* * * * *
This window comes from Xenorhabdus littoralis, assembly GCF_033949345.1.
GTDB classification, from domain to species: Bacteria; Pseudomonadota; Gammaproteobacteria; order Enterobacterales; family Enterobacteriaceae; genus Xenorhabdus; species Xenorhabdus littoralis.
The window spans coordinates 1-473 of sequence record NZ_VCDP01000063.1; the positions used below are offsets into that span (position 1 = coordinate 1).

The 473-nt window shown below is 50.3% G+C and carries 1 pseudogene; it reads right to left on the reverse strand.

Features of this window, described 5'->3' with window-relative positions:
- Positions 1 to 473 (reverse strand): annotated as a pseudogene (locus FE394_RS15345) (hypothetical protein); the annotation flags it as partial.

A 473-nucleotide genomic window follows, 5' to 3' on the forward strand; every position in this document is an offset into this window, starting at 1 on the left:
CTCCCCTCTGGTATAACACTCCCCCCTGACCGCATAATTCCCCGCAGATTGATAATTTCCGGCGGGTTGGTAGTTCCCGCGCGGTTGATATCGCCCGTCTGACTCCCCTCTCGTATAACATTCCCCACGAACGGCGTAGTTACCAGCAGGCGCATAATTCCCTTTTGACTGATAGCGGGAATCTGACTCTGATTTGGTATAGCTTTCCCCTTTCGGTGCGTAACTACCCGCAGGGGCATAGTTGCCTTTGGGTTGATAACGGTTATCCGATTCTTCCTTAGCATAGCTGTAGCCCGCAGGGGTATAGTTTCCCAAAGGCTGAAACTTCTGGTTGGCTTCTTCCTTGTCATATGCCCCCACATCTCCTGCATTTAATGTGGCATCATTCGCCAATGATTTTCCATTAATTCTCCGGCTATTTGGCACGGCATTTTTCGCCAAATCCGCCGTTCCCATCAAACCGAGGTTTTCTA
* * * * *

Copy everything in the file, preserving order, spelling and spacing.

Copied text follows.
This window comes from Xenorhabdus littoralis, assembly GCF_033949345.1.
GTDB classification, from domain to species: Bacteria; Pseudomonadota; Gammaproteobacteria; order Enterobacterales; family Enterobacteriaceae; genus Xenorhabdus; species Xenorhabdus littoralis.
The window spans coordinates 1-473 of sequence record NZ_VCDP01000063.1; the positions used below are offsets into that span (position 1 = coordinate 1).

The 473-nt window shown below is 50.3% G+C and carries 1 pseudogene; it reads right to left on the reverse strand.

Features of this window, described 5'->3' with window-relative positions:
- Positions 1 to 473 (reverse strand): annotated as a pseudogene (locus FE394_RS15345) (hypothetical protein); the annotation flags it as partial.

A 473-nucleotide genomic window follows, 5' to 3' on the forward strand; every position in this document is an offset into this window, starting at 1 on the left:
CTCCCCTCTGGTATAACACTCCCCCCTGACCGCATAATTCCCCGCAGATTGATAATTTCCGGCGGGTTGGTAGTTCCCGCGCGGTTGATATCGCCCGTCTGACTCCCCTCTCGTATAACATTCCCCACGAACGGCGTAGTTACCAGCAGGCGCATAATTCCCTTTTGACTGATAGCGGGAATCTGACTCTGATTTGGTATAGCTTTCCCCTTTCGGTGCGTAACTACCCGCAGGGGCATAGTTGCCTTTGGGTTGATAACGGTTATCCGATTCTTCCTTAGCATAGCTGTAGCCCGCAGGGGTATAGTTTCCCAAAGGCTGAAACTTCTGGTTGGCTTCTTCCTTGTCATATGCCCCCACATCTCCTGCATTTAATGTGGCATCATTCGCCAATGATTTTCCATTAATTCTCCGGCTATTTGGCACGGCATTTTTCGCCAAATCCGCCGTTCCCATCAAACCGAGGTTTTCTA